Take Precautions Against West Nile Virus
NCDHHS is reminding people to take precautions against mosquito bites following recent reports of West Nile virus (WNV) infection in the state. Late summer and early autumn are the most common time to become infected with mosquito-borne diseases in North Carolina like WNV. Five cases of WNV have been reported in North Carolina residents since Aug. 1 and all five individuals have recovered. Typically, by this time of year, only two or three WNV cases have been reported on average. Most people who become infected with WNV do not develop any symptoms. About one in five people who are infected develop a fever with other symptoms such as headache, body aches, joint pains, vomiting, diarrhea or rash. Precautions include using a mosquito repellent that contains DEET, installing or repairing screens to keep mosquitos outside, and emptying standing water from places like flower pots, gutters and buckets. For more information on the prevention of mosquito bites and WNV visit NCDHHS' Division of Public Health website
Be SepticSmart to Safeguard Health and Protect the Environment
NCDHHS, the Governor's Office and the U.S. Environmental Protection Agency are recognizing SepticSmart Week Sept. 18-22, 2023. This annual event focuses on educating homeowners and communities on the proper care and maintenance of their septic systems. Proper care and maintenance protect the health and well-being of all North Carolinians by ensuring safe drinking water, preventing waterborne diseases, preserving the environment, maintaining property values and reducing repair costs. Approximately 50% of all occupied homes in North Carolina use septic systems, which are also known as on-site systems, decentralized wastewater treatment, cluster and private sewage, to collect, treat and disperse their wastewater. Some best management practices to protect your septic system include performing regular inspections, pumping the tank when necessary, disposing of some products responsibly, protecting your drain field and more. NCDHHS' On-Site Water Protection Branch raises awareness of SepticSmart Week every September. Read a news release for more information.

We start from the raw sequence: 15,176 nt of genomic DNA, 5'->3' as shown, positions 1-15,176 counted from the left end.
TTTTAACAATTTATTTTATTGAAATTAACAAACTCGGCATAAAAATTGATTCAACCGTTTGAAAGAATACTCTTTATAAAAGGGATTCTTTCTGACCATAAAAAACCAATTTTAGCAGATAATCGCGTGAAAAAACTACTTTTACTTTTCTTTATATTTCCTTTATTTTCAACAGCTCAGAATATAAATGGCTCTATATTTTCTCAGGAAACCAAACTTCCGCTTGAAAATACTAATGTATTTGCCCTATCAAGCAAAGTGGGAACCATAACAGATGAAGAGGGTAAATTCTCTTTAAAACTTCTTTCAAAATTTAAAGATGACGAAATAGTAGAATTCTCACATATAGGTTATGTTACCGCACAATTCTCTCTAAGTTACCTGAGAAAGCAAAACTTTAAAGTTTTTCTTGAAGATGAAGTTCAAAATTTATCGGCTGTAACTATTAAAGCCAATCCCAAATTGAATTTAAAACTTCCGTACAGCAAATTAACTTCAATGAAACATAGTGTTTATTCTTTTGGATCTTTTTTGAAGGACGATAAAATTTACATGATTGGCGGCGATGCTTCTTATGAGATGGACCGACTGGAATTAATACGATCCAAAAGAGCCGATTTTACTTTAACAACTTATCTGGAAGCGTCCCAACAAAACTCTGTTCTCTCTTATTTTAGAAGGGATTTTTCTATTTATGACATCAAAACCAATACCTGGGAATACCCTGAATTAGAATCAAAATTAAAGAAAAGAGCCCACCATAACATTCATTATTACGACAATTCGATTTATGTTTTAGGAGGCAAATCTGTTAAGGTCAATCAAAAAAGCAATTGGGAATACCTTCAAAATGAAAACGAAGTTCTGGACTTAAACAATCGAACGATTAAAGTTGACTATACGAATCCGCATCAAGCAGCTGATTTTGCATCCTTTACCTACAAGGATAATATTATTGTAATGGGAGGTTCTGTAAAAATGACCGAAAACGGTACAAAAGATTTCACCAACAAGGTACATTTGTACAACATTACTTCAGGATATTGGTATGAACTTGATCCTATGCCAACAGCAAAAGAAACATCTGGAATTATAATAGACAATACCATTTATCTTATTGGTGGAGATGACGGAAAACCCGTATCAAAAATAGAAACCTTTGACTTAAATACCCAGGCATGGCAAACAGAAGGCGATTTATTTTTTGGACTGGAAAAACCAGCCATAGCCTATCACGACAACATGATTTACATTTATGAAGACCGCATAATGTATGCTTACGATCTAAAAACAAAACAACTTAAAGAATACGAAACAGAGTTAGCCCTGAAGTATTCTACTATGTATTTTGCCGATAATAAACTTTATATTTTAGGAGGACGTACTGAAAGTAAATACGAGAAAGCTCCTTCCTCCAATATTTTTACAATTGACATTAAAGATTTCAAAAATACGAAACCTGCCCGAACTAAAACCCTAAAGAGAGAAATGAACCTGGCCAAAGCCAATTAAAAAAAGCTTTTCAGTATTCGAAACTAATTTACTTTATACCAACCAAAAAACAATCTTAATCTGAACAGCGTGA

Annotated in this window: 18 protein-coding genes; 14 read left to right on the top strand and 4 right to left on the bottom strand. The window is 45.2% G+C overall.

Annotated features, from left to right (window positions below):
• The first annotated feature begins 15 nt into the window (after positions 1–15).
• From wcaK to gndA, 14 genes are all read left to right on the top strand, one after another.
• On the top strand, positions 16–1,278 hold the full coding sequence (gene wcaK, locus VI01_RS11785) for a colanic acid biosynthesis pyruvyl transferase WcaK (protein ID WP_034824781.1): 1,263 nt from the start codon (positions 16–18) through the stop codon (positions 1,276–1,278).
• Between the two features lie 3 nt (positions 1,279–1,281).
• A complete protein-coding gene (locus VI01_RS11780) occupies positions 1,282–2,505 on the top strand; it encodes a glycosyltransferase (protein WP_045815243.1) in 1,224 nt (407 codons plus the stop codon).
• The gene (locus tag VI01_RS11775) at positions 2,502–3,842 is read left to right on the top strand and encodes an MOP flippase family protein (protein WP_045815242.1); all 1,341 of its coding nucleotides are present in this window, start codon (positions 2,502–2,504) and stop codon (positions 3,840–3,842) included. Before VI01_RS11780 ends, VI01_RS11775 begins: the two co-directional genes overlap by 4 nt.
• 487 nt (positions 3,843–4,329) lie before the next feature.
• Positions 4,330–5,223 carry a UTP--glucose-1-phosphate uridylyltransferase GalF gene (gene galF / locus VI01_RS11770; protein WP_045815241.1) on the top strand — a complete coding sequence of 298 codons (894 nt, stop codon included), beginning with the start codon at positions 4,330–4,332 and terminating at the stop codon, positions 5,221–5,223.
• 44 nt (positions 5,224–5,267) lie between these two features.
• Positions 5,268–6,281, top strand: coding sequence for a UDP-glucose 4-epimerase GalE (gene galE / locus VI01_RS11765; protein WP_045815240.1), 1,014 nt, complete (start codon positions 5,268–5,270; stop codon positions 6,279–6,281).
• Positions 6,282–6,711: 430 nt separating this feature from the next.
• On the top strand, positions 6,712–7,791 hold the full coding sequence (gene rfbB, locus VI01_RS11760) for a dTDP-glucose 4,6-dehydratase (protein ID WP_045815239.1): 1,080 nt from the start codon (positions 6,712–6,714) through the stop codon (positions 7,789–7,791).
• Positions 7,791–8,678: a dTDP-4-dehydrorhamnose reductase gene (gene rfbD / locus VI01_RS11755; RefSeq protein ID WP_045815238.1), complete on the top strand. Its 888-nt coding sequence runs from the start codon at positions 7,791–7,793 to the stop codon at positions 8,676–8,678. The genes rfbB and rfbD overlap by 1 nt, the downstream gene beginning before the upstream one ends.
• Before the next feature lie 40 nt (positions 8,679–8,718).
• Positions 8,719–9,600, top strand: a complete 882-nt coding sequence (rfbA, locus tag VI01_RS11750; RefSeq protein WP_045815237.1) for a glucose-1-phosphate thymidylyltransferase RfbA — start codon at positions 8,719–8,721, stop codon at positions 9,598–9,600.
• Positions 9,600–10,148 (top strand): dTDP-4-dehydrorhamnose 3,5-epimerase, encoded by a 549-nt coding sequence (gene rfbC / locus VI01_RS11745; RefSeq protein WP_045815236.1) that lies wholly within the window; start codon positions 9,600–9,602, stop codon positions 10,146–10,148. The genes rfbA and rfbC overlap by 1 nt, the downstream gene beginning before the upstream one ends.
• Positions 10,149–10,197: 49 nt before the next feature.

Side-by-Side Webinar with Division of MH/DD/SUS
Join staff for NCDHHS' Division of Mental Health, Developmental Disabilities and Substance Use Services (MH/DD/SUS) on Sept. 25 at 2 p.m. to learn more about policies and programs that affect the Mental Health, Intellectual and Developmental Disabilities, Substance Use Services, and Traumatic Brain Injury community. The goal of these monthly webinars is to bring everyone together in one (virtual) place to share ideas for public policy that will improve the lives of North Carolinians. This group includes consumers, families, advisory groups, LME/MCOs, community members and partner organizations. Register for the meeting and see a flyer for more information. 
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Roy Cooper, Governor  |  Kody H. Kinsley, Secretary